The agreements were announced after a virtual summit between Prime Ministers Scott Morrison of Australia and Narendra Modi of India.
“India is fully and rapidly engaged in strengthening its relations with Australia. This is not only important for our two nations, but also for the Indo-Pacific region and the whole world,” said Modi.
“We are committed to an open, inclusive, prosperous Indo-Pacific and India’s role in that region, our region, will be crucial in the years to come,” added Morrison.
The new pacts, known as the Australia-India Mutual Logistics Support Agreement and the Defense Science and Technology Implementation Agreement, come as military tensions rise in the Indo-Pacific region, which includes the South China Sea, where China has strengthened its positions on the disputed islands.
A joint post-summit declaration states that both countries “share the vision of a free, open, inclusive and rule-based Indo-Pacific region to support freedom of navigation, overtaking and peaceful and cooperative use of the seas”.
The agreements commit the two countries to deepen military integration through more complex exercises and grant them mutual access to the bases for logistical support.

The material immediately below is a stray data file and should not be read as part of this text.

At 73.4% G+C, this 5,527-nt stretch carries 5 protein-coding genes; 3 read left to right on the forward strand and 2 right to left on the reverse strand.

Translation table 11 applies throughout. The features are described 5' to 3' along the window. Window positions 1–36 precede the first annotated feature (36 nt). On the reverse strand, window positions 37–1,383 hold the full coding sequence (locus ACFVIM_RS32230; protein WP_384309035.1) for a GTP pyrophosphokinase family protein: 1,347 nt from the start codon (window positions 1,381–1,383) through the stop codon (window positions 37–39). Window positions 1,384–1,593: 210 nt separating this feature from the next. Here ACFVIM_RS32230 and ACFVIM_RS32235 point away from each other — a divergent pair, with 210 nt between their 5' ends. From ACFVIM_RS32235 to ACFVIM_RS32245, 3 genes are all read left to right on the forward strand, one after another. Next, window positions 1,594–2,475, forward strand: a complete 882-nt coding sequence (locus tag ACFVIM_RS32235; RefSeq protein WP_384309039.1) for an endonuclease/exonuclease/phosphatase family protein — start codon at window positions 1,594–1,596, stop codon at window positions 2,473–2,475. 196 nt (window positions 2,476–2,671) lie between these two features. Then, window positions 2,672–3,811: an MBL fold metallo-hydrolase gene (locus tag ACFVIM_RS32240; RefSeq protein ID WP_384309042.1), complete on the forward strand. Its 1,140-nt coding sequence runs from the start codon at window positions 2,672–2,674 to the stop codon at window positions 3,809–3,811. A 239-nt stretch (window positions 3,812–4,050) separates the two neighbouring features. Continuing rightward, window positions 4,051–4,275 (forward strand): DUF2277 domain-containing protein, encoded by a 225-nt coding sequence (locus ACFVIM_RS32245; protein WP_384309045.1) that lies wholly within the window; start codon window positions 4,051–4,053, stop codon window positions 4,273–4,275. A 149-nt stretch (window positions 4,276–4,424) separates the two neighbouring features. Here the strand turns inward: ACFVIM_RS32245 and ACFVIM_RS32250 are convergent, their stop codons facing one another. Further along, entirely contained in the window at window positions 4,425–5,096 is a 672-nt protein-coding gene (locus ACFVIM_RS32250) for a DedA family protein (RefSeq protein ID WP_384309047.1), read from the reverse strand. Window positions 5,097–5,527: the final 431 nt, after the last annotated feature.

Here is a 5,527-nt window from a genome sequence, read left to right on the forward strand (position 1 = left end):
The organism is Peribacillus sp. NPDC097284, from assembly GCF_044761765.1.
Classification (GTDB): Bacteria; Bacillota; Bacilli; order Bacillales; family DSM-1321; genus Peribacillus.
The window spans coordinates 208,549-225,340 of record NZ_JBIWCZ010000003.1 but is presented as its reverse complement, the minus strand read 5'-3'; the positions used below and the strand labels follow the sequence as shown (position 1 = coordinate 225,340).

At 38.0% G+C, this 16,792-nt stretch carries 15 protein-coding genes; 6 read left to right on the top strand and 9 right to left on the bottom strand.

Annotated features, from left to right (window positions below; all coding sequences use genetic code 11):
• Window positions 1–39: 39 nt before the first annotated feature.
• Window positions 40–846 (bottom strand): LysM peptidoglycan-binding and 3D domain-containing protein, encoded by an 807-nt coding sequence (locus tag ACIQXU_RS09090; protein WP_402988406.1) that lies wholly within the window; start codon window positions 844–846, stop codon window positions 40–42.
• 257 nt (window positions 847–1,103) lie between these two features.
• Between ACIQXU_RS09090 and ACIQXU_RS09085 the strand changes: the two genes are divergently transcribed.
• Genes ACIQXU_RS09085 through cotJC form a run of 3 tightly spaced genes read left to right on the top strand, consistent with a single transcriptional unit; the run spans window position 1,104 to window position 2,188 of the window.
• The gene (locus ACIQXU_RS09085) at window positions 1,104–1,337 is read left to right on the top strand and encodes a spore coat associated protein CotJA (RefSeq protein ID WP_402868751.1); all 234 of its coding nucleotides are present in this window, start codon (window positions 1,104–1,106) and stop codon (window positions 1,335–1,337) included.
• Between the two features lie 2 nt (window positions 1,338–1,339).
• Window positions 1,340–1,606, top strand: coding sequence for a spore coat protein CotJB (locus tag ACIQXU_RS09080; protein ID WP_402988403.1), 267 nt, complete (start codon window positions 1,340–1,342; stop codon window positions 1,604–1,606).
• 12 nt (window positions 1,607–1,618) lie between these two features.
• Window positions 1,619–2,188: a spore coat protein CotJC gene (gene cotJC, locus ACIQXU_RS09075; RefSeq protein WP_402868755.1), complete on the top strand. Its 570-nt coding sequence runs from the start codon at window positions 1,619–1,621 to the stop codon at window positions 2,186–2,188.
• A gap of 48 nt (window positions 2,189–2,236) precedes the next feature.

South China Sea
China claims almost all of the 1.3 million square miles of the South China Sea, despite other applicants having borders much closer to the disputed waters. In 2016, a Hague court ruled that China has no legal basis for claiming historical rights over most of the South China Sea.
Australia has longstanding security ties with the United States and has maintained a long standing presence in the South China Sea, conducting air surveillance patrols since 1980, according to the Lowy Institute.
Last year, Indian warships joined US, Japanese and Philippine military ships in a transit through the South China Sea.
India, meanwhile, has increased its defense cooperation with the United States, including with the annual naval exercises of Malabar, which bring together the US and Indian armed forces together with the Japanese self-defense forces.
Australian high commissioner in India, Barry O’Farrell, said in an interview last month that Canberra would be thrilled to join the Malabar exercises, but no invitations have been extended.
Thursday’s signing came as tensions continued to rise on the India-China border in the Himalaya mountains.
Last month, an aggressive cross-border skirmish between Chinese and Indian forces caused minor injuries to the troops. The incident has been followed in the past few weeks by unconfirmed reports of tensions in the mountainous area, although neither party has publicly acknowledged anything extraordinary.
Angus Watson, Rishabh Madhavendra and CNN’s Ben Westcott contributed to this report.